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I see there's support for the Option type, but what about custom case classes?

I sort of want to do this:

result match {
  case SuccessCase(values) => {
    values.foo should be ("bar")
  }
  case FailureCase => // should fail test, but how to say this in ScalaTest?
}
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3 Answers 3

You can use fail() to fail a test on purpose, as in case FailureCase => fail("err msg"), but I'm not sure I understand what you're after. Perhaps you can show more of the code or elaborate to clarify the question?

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1  
Thanks Bill! And thanks for the brilliant framework. Does my own answer make sense? Pete. –  Pete Montgomery Jul 27 '12 at 12:16
1  
Ooh, but actually, Inside doesn't help either, because the test doesn't fail if the failure case is not specified. :-( So do I have to explicitly use fail()? I really just want to be able to assert that a case class is a particular case, and extract its contents to make assertions on, a bit like the option.value shorthand ... (It might be that I'm missing something obvious!) –  Pete Montgomery Jul 27 '12 at 12:37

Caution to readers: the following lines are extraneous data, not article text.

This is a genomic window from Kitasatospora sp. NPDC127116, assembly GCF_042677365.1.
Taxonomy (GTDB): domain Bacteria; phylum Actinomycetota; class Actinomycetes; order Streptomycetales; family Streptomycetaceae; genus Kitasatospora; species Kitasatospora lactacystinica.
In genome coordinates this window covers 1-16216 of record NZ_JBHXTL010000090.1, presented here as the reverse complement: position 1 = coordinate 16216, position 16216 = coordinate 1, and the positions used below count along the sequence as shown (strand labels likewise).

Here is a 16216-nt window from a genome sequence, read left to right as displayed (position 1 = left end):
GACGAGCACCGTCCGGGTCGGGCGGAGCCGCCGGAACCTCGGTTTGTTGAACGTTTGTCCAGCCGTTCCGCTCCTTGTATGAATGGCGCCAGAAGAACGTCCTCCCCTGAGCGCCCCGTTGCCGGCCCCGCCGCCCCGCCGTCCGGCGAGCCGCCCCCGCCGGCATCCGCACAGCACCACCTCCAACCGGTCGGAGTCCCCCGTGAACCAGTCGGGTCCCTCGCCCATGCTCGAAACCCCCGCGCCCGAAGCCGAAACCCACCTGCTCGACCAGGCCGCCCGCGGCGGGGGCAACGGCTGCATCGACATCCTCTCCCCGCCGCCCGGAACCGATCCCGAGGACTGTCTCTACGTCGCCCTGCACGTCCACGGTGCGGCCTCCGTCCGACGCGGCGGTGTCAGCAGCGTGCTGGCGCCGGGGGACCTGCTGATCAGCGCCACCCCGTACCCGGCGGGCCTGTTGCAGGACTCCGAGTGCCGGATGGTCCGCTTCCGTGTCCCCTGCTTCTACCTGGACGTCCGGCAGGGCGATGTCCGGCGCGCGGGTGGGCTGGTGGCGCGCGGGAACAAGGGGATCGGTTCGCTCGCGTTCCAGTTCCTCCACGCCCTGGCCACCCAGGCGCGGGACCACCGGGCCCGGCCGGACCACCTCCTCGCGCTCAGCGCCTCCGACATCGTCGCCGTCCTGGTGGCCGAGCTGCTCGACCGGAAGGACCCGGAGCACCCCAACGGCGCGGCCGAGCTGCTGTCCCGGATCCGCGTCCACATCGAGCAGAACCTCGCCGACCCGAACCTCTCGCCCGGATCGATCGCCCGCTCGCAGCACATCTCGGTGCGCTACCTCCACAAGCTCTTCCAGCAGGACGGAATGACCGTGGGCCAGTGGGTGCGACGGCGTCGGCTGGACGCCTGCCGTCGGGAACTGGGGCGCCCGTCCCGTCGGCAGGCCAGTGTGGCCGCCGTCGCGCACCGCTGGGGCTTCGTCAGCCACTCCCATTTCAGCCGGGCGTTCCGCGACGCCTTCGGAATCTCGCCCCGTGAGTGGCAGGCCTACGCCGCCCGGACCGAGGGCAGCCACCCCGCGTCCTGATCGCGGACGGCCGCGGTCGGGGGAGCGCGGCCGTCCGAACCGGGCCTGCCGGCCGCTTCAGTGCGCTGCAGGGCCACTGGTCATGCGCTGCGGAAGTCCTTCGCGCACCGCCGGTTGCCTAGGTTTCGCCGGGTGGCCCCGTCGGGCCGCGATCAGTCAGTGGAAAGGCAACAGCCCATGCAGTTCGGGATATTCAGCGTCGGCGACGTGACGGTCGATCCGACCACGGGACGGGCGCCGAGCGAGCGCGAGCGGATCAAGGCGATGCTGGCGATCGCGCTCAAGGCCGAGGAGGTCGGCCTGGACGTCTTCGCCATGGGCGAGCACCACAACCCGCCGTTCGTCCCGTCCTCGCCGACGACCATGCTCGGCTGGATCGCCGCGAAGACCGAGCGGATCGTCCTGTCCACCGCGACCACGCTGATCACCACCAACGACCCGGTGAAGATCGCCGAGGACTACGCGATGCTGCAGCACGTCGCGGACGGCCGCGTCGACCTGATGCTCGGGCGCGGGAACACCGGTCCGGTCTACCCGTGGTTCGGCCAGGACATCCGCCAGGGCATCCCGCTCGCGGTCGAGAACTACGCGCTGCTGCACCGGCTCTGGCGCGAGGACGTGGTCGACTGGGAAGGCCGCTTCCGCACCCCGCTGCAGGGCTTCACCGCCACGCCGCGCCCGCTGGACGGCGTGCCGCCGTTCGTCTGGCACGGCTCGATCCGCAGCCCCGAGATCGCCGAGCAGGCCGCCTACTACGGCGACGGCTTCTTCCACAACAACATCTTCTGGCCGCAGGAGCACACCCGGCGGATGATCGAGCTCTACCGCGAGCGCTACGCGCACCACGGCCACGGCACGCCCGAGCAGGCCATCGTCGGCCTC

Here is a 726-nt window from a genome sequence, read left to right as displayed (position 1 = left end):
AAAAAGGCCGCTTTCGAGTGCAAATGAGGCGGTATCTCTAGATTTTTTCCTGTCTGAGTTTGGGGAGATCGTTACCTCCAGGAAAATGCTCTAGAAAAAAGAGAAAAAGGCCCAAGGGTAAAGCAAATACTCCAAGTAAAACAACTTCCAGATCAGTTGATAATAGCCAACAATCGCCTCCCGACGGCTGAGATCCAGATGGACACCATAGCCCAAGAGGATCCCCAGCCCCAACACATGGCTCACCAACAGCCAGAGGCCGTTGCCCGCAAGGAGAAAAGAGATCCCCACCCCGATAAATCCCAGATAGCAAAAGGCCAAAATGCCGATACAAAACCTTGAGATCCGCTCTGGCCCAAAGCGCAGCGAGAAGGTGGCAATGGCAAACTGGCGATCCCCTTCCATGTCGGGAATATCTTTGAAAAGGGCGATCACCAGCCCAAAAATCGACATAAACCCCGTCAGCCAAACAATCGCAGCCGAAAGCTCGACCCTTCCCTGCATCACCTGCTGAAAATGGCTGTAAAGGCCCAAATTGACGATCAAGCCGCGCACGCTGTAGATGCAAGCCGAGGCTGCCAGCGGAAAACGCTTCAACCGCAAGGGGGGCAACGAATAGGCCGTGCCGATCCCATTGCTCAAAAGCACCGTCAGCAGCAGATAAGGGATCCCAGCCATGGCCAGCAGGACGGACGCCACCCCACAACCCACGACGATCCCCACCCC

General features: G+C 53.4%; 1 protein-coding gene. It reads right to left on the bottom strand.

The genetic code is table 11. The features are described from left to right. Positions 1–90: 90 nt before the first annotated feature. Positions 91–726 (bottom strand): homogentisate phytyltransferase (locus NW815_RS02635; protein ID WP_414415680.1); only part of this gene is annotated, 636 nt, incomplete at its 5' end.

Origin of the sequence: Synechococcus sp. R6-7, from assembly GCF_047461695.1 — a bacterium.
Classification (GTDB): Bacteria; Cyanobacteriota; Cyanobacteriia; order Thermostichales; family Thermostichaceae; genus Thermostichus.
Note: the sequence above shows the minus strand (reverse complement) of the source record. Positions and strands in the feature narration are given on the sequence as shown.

Does this work, assuming the case you want is DesiredCase?

result match {
  case DesiredCase(values) => {
    values.foo should be ("bar")
  }
  case _ => {
    fail("Not DesiredCase")
  }
}
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1  
Hi, yes, that's what I'm doing (Bill's answer told me how to call fail() explicitly). –  Pete Montgomery Jul 30 '12 at 8:08

Bill Venners also suggested writing a custom matcher if writing these kinds of tests often:

https://groups.google.com/forum/?fromgroups#!msg/scalatest-users/4MemQiqLzao/_DsBTQWaqfwJ

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